What is family violence?
Under the Family Violence Protection Act 2008 (Vic), family violence is:
behaviourby a person towards a family member of that person if that behaviour
- is physically or sexually abusive; or
- is emotionally or psychologically abusive; or
- is economically abusive; or
- is threatening; or
- is coercive; or
- in any other way controls or dominates the family member and causes that family member to feel fear for the safety or
wellbeingof that family member or another person; or
- behaviour by a person that causes a child to hear or witness, or otherwise be exposed to the effects of, behaviour referred to in paragraph (a).
It is important to note these behaviours can be used via telecommunications (e.g. internet or phone) as well as in person.
Definition of family
The definition of family in the Protection Act is inclusive, and includes:
- Biological family
- Kin relationships
- Marriage, de facto or intimate personal relationships (including lesbian, gay or queer relationships)
- Parents and children who are not related biologically (including rainbow families)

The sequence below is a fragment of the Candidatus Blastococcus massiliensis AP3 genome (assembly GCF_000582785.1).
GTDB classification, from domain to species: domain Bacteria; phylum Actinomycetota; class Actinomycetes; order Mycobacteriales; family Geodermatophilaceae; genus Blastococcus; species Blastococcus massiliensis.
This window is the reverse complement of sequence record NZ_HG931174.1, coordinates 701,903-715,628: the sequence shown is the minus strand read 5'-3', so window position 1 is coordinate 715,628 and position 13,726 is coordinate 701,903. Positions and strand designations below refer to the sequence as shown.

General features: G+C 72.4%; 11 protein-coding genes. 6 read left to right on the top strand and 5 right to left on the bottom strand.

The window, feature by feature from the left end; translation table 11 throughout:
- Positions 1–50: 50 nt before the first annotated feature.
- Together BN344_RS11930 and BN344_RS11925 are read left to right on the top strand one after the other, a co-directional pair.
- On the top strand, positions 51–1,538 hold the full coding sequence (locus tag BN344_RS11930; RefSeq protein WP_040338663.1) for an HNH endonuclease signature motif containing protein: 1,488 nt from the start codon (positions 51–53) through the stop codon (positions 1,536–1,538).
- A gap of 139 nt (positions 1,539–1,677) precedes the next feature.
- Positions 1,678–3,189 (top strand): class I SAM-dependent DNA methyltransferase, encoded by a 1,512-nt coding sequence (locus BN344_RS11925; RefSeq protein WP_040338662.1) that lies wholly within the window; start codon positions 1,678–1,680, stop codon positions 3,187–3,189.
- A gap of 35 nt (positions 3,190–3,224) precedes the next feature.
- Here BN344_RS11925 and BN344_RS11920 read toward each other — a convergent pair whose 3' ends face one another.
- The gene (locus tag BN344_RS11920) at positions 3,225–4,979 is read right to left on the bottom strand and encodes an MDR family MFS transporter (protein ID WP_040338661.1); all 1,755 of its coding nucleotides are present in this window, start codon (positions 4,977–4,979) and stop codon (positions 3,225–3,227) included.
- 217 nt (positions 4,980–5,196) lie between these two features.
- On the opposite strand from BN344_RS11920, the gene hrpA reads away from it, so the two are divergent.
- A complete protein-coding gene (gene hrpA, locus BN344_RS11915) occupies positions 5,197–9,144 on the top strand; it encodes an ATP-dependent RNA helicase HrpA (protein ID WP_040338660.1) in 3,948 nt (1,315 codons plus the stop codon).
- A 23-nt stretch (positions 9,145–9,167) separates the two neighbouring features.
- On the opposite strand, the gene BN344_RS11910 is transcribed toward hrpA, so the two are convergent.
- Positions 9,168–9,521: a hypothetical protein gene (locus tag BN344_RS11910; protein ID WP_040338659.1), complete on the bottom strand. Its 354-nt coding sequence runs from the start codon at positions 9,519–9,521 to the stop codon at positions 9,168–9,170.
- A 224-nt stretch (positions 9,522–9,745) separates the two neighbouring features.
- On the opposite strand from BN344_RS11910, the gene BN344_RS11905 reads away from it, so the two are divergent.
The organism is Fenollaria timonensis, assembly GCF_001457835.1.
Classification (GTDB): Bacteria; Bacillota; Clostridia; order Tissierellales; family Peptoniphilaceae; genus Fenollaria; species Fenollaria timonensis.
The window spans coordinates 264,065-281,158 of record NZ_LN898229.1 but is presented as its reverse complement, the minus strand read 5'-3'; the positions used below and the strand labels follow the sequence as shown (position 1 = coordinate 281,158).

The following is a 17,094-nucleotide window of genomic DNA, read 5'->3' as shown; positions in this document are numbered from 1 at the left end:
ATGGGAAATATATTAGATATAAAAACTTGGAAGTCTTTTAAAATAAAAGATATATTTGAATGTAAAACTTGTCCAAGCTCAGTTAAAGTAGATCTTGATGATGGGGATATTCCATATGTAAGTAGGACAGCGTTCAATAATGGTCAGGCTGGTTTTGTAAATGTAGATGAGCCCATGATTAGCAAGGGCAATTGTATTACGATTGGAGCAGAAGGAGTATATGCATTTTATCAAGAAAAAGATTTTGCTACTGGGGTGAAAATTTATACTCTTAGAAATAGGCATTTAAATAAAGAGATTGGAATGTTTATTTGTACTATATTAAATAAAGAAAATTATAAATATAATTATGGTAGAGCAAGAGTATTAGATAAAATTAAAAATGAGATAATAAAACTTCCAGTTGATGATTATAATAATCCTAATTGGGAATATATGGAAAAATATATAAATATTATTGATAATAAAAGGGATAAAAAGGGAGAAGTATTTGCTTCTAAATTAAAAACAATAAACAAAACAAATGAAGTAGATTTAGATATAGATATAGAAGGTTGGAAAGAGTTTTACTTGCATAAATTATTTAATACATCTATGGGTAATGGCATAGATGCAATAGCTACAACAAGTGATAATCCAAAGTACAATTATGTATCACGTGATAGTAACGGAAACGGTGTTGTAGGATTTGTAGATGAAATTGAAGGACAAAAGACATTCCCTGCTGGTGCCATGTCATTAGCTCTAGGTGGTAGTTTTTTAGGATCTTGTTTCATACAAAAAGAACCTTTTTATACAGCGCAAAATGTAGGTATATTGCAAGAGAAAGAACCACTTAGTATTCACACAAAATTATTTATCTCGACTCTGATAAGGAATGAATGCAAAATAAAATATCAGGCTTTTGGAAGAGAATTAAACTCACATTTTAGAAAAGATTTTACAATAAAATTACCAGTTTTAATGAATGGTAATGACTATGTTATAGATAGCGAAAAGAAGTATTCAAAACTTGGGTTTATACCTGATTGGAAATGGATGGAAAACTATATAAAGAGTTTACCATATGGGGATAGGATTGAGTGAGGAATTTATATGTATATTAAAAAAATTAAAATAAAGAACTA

- Children who usually reside with another person (e.g. foster children)
- Children of partners
- Current and former relationships
- People living in the same house
- People living in the same residential facility and who are reliant on care (‘family like’)
- The carer of a person with a disability if the person regards the carer as a family member.
For LGBTIQ people, this can also include families of choice: friends and community members who play the role of family particularly where families of origin are unsupportive or estranged.
Intimate personal relationships may be monogamous, open or polyamorous, short or long term, live-in or not, married or not, or long distance, both physical and emotional, primarily physical or primarily emotional.